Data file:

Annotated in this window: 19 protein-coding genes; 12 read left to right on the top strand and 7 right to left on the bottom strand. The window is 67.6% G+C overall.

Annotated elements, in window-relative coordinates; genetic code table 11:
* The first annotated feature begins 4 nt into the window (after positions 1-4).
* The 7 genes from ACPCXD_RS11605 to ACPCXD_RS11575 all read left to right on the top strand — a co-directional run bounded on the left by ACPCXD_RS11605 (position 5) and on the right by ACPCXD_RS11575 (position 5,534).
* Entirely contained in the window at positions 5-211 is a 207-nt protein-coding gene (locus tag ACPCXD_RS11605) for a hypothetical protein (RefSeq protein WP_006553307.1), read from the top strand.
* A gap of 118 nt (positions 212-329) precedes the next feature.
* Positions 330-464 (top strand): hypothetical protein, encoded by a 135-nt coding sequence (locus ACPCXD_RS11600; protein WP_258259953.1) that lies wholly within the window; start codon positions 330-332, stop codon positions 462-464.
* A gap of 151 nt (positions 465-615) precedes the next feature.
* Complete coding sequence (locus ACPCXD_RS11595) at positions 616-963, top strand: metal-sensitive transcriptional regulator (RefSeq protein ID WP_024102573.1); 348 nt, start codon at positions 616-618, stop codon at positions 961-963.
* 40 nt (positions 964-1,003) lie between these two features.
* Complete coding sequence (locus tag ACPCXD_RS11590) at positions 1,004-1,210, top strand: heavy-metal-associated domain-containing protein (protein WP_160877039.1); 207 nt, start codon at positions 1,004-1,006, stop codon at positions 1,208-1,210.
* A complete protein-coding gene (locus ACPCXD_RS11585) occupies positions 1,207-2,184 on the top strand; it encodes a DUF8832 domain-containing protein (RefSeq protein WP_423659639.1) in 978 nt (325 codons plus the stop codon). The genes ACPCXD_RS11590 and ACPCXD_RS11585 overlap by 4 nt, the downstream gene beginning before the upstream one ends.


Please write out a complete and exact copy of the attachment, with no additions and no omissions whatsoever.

Annotated in this window: 19 protein-coding genes; 12 read left to right on the top strand and 7 right to left on the bottom strand. The window is 67.6% G+C overall.

Annotated elements, in window-relative coordinates; genetic code table 11:
* The first annotated feature begins 4 nt into the window (after positions 1-4).
* The 7 genes from ACPCXD_RS11605 to ACPCXD_RS11575 all read left to right on the top strand — a co-directional run bounded on the left by ACPCXD_RS11605 (position 5) and on the right by ACPCXD_RS11575 (position 5,534).
* Entirely contained in the window at positions 5-211 is a 207-nt protein-coding gene (locus tag ACPCXD_RS11605) for a hypothetical protein (RefSeq protein WP_006553307.1), read from the top strand.
* A gap of 118 nt (positions 212-329) precedes the next feature.
* Positions 330-464 (top strand): hypothetical protein, encoded by a 135-nt coding sequence (locus ACPCXD_RS11600; protein WP_258259953.1) that lies wholly within the window; start codon positions 330-332, stop codon positions 462-464.
* A gap of 151 nt (positions 465-615) precedes the next feature.
* Complete coding sequence (locus ACPCXD_RS11595) at positions 616-963, top strand: metal-sensitive transcriptional regulator (RefSeq protein ID WP_024102573.1); 348 nt, start codon at positions 616-618, stop codon at positions 961-963.
* 40 nt (positions 964-1,003) lie between these two features.
* Complete coding sequence (locus tag ACPCXD_RS11590) at positions 1,004-1,210, top strand: heavy-metal-associated domain-containing protein (protein WP_160877039.1); 207 nt, start codon at positions 1,004-1,006, stop codon at positions 1,208-1,210.
* A complete protein-coding gene (locus ACPCXD_RS11585) occupies positions 1,207-2,184 on the top strand; it encodes a DUF8832 domain-containing protein (RefSeq protein WP_423659639.1) in 978 nt (325 codons plus the stop codon). The genes ACPCXD_RS11590 and ACPCXD_RS11585 overlap by 4 nt, the downstream gene beginning before the upstream one ends.